MINIMALISM: 6 SIMPLE STEPS TO SINGLE TASKING

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If I have multiple tabs open on my computer screen, several emails being written at once, adding tasks to my to do list, taking phone calls, books scattered on my desk opened at really important pages and a handful of proposals and content plans waiting to be finished, I feel busy and important. Right? Surely my blog is going well and I’m on top of my to do list this week? Definitely not.

I feel stressed, overwhelmed and quite frankly, procrastination is kicking in - like all of a sudden, the floors in the kitchen need mopping, I might reorganise my bookshelf and I think I’ll head down to the post office to see if a package has arrived. The thing is, like so many of you, I’ve grown up in the age of multitasking where I can’t call myself productive or successful if I’m not a good multitasker. And to be honest, for a while, being a multitasker felt good.

But it doesn’t anymore.

Being a multitasker sets me up for fail; it’s less efficient and more complicated. I find I am not pouring 100% of my concentration, creativity and motivation into tasks because my mind is scattered across multiple tasks. It also leads to distraction.

The truth is, our brains are not designed to do many things at once. So let me introduce you to the concept of ‘Single Tasking’. The art of single tasking is having the ability to do one thing and nothing else with the dedication to doing the best you can. In short, single tasking is the ability to be mindful and live in the moment. It doesn’t matter what you are doing – writing an email or making yourself a cup of coffee, living your life this way will increase your creativity, energy and focus.

To help you get your shit done better and faster, here are 6 steps to single tasking.

6 Single Steps to Single Tasking

1. GIVE YOUR BRAIN DOWN TIME It’s impossible to be switched on every second of the day so to live a successful single tasking lifestyle, take several short breaks a day. Get some fresh air, take a quick walk outside, grab a bite to eat – these are all great examples for giving your brain down time.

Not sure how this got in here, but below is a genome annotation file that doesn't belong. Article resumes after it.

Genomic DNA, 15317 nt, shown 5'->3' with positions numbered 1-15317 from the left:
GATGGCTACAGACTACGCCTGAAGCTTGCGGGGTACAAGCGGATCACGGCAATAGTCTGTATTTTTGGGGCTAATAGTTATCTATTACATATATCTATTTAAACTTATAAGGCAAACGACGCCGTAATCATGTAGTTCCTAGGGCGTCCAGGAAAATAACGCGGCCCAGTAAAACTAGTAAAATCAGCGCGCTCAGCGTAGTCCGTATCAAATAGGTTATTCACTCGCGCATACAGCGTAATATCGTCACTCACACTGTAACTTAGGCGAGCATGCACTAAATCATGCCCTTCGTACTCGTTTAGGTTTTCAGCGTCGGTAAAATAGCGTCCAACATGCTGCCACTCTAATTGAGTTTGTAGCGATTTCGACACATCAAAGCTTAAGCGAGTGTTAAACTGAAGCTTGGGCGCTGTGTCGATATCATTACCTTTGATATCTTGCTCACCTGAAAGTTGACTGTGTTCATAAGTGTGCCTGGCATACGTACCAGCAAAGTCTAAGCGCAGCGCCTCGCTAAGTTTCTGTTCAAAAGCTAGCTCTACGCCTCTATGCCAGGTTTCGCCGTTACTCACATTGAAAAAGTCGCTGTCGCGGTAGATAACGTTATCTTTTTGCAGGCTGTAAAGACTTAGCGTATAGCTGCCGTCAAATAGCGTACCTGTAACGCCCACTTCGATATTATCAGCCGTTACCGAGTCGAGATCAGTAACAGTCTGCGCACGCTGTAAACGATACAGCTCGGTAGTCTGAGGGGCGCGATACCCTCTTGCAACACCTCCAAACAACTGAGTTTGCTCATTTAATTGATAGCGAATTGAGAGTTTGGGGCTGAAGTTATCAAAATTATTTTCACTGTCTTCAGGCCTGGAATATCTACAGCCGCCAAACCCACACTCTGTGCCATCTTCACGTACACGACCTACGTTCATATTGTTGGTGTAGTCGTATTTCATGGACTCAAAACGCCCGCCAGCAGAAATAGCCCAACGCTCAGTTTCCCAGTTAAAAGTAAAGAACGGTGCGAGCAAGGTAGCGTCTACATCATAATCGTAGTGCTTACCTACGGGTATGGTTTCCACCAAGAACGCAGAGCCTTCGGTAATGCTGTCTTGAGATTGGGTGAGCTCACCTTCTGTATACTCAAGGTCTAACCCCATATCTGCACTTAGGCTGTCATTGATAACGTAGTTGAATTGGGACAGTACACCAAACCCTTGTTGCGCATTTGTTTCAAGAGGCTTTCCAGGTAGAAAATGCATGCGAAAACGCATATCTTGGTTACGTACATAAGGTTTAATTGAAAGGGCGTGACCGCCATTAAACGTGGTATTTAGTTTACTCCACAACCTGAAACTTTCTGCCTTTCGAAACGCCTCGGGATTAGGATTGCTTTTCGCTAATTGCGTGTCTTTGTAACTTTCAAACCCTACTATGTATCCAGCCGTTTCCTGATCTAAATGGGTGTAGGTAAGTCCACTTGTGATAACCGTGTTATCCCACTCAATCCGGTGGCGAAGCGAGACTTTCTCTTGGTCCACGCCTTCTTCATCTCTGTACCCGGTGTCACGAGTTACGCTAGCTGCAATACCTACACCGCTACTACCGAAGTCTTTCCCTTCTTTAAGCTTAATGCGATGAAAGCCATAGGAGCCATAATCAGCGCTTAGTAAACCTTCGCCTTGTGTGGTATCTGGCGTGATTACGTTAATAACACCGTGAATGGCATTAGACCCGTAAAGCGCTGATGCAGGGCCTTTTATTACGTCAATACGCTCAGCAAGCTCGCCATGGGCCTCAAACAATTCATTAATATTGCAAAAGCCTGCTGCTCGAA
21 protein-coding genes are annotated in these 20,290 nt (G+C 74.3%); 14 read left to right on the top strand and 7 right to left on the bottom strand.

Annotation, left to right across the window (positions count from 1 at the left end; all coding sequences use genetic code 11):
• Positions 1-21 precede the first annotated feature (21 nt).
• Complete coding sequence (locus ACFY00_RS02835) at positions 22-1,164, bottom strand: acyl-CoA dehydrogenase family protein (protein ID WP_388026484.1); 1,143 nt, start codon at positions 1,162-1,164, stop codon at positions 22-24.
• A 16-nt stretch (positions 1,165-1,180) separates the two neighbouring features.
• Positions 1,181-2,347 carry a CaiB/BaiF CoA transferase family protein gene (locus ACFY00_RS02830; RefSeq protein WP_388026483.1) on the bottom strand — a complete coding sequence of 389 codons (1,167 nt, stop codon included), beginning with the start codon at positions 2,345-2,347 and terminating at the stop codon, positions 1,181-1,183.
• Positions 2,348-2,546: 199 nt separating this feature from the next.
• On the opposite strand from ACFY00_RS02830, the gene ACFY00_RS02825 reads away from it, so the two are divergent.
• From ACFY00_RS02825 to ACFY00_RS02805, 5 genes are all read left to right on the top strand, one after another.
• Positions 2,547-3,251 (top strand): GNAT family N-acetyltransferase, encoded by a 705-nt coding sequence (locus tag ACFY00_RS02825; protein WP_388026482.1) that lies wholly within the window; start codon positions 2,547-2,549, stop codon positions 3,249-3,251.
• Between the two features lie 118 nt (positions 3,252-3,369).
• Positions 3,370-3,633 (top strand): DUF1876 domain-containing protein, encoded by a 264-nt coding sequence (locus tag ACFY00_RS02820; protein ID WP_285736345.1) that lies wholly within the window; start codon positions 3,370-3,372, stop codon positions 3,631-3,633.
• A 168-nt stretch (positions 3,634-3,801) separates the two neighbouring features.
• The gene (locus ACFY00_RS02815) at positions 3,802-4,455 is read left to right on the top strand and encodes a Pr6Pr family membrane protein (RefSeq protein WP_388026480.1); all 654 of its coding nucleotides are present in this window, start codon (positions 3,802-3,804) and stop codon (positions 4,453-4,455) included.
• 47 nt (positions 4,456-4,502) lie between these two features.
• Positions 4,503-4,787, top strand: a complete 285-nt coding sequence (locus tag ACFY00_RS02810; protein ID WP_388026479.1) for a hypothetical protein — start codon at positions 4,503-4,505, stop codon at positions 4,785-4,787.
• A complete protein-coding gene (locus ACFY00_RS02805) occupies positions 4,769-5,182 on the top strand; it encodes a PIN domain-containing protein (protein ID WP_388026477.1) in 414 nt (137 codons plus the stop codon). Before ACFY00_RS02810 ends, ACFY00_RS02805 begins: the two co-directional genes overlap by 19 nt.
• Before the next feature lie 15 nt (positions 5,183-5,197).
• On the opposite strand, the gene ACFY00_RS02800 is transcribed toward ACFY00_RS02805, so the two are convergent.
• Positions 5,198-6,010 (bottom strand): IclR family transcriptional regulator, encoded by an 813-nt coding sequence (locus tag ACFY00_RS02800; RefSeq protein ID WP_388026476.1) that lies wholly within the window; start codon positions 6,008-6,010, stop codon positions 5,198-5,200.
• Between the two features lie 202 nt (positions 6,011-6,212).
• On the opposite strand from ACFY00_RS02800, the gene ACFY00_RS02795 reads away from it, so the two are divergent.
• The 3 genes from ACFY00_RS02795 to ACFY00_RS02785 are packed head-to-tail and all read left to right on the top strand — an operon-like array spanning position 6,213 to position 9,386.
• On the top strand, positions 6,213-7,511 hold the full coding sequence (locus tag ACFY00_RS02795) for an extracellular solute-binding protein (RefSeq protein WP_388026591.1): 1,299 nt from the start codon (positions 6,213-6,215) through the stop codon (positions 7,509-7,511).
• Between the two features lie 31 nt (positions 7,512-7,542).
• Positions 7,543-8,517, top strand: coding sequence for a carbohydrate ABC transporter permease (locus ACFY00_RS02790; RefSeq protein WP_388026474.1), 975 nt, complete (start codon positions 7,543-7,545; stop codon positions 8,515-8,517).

2. GET YOUR SHIT DONE SEQUENTIALLY Our brains are wired for deep and innovative thinking, but that’s impossible to do if you’re trying to do several things at once. It takes a concentrated effort to leave the chaos of multitasking behind but the first step to single tasking is to get your shit done sequentially. Take your time, do one thing at a time and do it well.

3. FOCUS WITHOUT DISTRACTION This is my favourite. When I single task, I like to remove all distractions. I put my phone in another room (and it’s perpetually on silent), I close down my email, I turn the television off and I focus on performing one task at a time – like this blog post. If you’re new to this and find yourself struggling, start with short intervals, such as 15 minutes, and work your way up to longer time periods. You’ll be amazed at the volume of work you produce and the creativity you have when you focus without distraction. You will also find your accuracy, innovation and speed increases ten fold!

4. MAKE A WORKING TO DO LIST There is no point having a to do list if it’s not working. In fact, knowing how to write an effective to do list (that actually works) is something I’ve written about before. You can check it out here.

5. PICK A FEW TASKS EACH DAY The key to single tasking is to just pick a few tasks each day, allocate them to your Most Important Tasks (MIT) list and complete them first. Whilst you may keep a longer to do list, the key is to pick just a few things each day.

6. KEEP A NOTEBOOK If an idea strikes or other things come up, and let’s be honest this happens all the time, write them down immediately in a notebook then close the notebook and look at it when you have finished your Most Important Tasks. This is so you don’t get sidetracked but also so you don’t forget the things you need to remember later.

 

Do you have any other methods you use to single task? Or do you sometimes struggle with stepping back from multitasking like me?